Rating website gets nod from reviewed agents

Rachael Micallef and Simon Parker

A website that allows consumers to rate and review real estate agents has been given the thumbs up by agents who have already appeared on the fledgling site.

Rate that Agent launched in June of this year among mixed opinion over how the site would be received.

But already, four agents that have been rated on the website told Real Estate Business that the concept was helping to move the real estate industry forward.

“I think it’s a great initiative” said Barry Goldman, from Raine and Horne Double Bay, in Sydney’s eastern suburbs.

“I think that in the future it will play a part in helping clients to reassure themselves that they are using agents that have a good reputation.”

Rate that Agent allows users to review individual agents according to a five-star rating and gives agents the option to create online profiles where they can respond to specific feedback and connect with users.

Consumers can also review agents who have not connected to the site, allowing agents to be subject to criticism they might not be aware of.

While only in its infancy, the site already has a wide range of feedback, which ranges in scale from glowing reviews to the very damning.

“I had the misfortune of having him show me around one unit,” said one review.

“He spoke down to me, rushed his presentation and generally acted as if he had better things to do than help. If that is the case then I wonder about his career choice.”

Agents do not seem to be perturbed by the bad feedback some consumers have given to others in the industry.

“I wouldn’t say it’s a numbers game but if you have 500 customers giving reviews, the chances of all 500 being unhappy is probably not that high,” said Rasmus Nielsen, from LJ Hooker at Victoria Park, in Perth.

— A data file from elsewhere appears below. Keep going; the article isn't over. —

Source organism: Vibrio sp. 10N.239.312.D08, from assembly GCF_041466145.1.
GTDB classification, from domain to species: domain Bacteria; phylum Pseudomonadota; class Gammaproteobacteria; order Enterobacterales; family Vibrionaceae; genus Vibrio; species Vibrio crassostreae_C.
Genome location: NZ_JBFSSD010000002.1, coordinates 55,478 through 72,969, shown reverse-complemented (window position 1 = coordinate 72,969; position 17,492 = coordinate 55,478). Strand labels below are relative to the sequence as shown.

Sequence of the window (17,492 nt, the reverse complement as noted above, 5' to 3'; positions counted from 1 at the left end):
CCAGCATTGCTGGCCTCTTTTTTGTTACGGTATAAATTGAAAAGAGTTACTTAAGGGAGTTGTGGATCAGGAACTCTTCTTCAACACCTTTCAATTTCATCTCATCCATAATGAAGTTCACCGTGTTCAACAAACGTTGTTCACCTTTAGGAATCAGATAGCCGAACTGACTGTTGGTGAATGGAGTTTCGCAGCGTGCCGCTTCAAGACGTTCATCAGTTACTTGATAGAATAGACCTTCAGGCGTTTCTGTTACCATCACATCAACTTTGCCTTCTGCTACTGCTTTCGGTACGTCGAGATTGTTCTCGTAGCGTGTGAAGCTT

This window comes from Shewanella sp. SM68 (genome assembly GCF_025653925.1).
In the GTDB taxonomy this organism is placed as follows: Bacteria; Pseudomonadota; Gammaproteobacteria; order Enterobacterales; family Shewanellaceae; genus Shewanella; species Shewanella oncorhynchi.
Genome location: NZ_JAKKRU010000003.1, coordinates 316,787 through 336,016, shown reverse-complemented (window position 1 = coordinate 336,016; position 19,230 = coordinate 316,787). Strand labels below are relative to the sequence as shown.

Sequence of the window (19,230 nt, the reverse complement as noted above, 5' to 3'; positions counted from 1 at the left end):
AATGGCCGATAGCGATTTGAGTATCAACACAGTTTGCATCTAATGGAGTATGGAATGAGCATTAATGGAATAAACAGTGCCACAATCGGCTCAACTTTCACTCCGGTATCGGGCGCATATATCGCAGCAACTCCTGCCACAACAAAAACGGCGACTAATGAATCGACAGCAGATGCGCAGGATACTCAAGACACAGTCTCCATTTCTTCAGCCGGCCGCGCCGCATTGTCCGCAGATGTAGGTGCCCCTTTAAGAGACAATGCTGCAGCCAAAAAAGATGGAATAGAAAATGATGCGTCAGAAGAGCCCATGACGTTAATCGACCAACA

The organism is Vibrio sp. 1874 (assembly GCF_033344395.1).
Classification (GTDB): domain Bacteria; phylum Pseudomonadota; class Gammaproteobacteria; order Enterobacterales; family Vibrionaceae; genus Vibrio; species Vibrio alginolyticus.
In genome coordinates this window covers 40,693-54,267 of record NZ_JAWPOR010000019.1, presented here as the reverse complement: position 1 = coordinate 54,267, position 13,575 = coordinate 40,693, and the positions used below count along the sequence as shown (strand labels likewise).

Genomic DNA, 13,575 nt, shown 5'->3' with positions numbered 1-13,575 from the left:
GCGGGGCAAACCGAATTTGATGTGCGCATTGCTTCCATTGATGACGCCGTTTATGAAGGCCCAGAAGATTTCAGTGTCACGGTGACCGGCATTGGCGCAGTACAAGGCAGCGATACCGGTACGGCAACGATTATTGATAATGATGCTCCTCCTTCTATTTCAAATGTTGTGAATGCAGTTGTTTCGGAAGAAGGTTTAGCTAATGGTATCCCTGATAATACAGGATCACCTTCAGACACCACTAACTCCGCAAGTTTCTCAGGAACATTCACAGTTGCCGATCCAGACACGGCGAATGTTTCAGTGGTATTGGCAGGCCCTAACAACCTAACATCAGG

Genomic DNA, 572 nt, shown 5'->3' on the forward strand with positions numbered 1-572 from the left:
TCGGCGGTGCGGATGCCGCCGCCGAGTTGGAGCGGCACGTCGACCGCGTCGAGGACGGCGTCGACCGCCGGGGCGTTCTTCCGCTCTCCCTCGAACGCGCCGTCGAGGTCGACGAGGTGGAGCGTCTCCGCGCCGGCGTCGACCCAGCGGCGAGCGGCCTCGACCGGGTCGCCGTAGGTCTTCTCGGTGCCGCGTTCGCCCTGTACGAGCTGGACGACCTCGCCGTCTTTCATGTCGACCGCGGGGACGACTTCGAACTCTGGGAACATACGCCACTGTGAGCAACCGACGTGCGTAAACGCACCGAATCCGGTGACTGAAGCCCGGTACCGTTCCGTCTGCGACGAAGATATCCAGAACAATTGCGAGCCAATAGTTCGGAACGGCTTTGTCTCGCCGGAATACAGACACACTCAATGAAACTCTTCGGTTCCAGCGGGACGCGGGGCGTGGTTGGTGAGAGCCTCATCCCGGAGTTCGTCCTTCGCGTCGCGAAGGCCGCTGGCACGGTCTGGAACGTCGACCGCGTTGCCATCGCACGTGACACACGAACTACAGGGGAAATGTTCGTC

“And even so, at least you have an opportunity to respond and defend yourself.”

Peter Taliangis, from Realty One at Winthrop in Perth, said that agents who are getting poor reviews are often overlooking simple tasks.

“If you’ve got bad reviews then you’ve got to work better and there are obviously things that you need to address,” he said.

“Quite often I find that if there is a bad review it’s because there has been a communication issue along the way and clients have not understood the process.”

Although Rate that Agent has been met with agent approval, speculation about the website’s future is mixed.

“I think it needs a bit of publicity” said Mr Goldman, “it needs to be used by many agents before it becomes effective.”

While he sees a place for the new website, Jonathon Crisp from Chapman Real Estate in Springwood, NSW, doesn’t think it will replace existing real estate strategies, or the importance of word of mouth referrals.

“I think the website is a great idea but I don’t know how many people are going to physically log on unless they are extremely happy or extremely upset,” he said.

“I don’t think it will be thousands of people rushing to that site but I do think it’s a good thing for the industry.”